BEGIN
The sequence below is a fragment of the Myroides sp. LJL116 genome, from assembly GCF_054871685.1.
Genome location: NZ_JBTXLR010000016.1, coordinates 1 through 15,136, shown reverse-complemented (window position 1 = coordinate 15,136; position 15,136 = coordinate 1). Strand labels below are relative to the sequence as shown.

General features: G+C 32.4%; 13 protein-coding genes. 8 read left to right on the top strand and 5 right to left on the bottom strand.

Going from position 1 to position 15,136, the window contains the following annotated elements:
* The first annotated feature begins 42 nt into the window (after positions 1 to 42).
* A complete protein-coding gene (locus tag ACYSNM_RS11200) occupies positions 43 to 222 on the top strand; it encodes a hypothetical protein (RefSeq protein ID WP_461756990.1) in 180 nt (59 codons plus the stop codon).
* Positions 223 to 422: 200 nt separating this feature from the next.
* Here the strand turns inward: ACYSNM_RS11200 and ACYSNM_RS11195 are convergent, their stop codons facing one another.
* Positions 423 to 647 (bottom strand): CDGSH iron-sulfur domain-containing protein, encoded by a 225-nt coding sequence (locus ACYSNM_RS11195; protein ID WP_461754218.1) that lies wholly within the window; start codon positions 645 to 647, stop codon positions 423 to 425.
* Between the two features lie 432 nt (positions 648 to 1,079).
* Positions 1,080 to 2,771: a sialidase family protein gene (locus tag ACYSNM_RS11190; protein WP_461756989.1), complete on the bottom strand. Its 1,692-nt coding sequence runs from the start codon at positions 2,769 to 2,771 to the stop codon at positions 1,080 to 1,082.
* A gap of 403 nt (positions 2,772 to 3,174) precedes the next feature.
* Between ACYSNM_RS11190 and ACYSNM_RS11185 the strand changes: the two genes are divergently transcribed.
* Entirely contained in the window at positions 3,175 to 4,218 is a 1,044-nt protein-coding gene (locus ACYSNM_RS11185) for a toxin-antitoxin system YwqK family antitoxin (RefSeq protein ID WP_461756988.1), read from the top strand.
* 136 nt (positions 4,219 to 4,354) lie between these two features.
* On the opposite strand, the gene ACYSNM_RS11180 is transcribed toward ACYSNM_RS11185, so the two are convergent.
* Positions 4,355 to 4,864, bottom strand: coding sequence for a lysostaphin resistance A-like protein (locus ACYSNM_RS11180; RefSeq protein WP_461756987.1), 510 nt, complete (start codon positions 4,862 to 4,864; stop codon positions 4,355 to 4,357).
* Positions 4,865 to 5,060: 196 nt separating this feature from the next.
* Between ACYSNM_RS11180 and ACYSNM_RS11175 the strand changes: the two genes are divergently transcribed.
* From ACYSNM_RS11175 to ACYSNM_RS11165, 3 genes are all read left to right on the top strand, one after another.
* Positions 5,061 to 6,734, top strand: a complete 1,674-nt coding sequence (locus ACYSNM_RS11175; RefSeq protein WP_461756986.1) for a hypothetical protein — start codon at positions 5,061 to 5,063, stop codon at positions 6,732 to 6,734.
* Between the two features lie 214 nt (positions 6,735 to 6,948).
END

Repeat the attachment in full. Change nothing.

The sequence below is a fragment of the Myroides sp. LJL116 genome, from assembly GCF_054871685.1.
Genome location: NZ_JBTXLR010000016.1, coordinates 1 through 15,136, shown reverse-complemented (window position 1 = coordinate 15,136; position 15,136 = coordinate 1). Strand labels below are relative to the sequence as shown.

General features: G+C 32.4%; 13 protein-coding genes. 8 read left to right on the top strand and 5 right to left on the bottom strand.

Going from position 1 to position 15,136, the window contains the following annotated elements:
* The first annotated feature begins 42 nt into the window (after positions 1 to 42).
* A complete protein-coding gene (locus tag ACYSNM_RS11200) occupies positions 43 to 222 on the top strand; it encodes a hypothetical protein (RefSeq protein ID WP_461756990.1) in 180 nt (59 codons plus the stop codon).
* Positions 223 to 422: 200 nt separating this feature from the next.
* Here the strand turns inward: ACYSNM_RS11200 and ACYSNM_RS11195 are convergent, their stop codons facing one another.
* Positions 423 to 647 (bottom strand): CDGSH iron-sulfur domain-containing protein, encoded by a 225-nt coding sequence (locus ACYSNM_RS11195; protein ID WP_461754218.1) that lies wholly within the window; start codon positions 645 to 647, stop codon positions 423 to 425.
* Between the two features lie 432 nt (positions 648 to 1,079).
* Positions 1,080 to 2,771: a sialidase family protein gene (locus tag ACYSNM_RS11190; protein WP_461756989.1), complete on the bottom strand. Its 1,692-nt coding sequence runs from the start codon at positions 2,769 to 2,771 to the stop codon at positions 1,080 to 1,082.
* A gap of 403 nt (positions 2,772 to 3,174) precedes the next feature.
* Between ACYSNM_RS11190 and ACYSNM_RS11185 the strand changes: the two genes are divergently transcribed.
* Entirely contained in the window at positions 3,175 to 4,218 is a 1,044-nt protein-coding gene (locus ACYSNM_RS11185) for a toxin-antitoxin system YwqK family antitoxin (RefSeq protein ID WP_461756988.1), read from the top strand.
* 136 nt (positions 4,219 to 4,354) lie between these two features.
* On the opposite strand, the gene ACYSNM_RS11180 is transcribed toward ACYSNM_RS11185, so the two are convergent.
* Positions 4,355 to 4,864, bottom strand: coding sequence for a lysostaphin resistance A-like protein (locus ACYSNM_RS11180; RefSeq protein WP_461756987.1), 510 nt, complete (start codon positions 4,862 to 4,864; stop codon positions 4,355 to 4,357).
* Positions 4,865 to 5,060: 196 nt separating this feature from the next.
* Between ACYSNM_RS11180 and ACYSNM_RS11175 the strand changes: the two genes are divergently transcribed.
* From ACYSNM_RS11175 to ACYSNM_RS11165, 3 genes are all read left to right on the top strand, one after another.
* Positions 5,061 to 6,734, top strand: a complete 1,674-nt coding sequence (locus ACYSNM_RS11175; RefSeq protein WP_461756986.1) for a hypothetical protein — start codon at positions 5,061 to 5,063, stop codon at positions 6,732 to 6,734.
* Between the two features lie 214 nt (positions 6,735 to 6,948).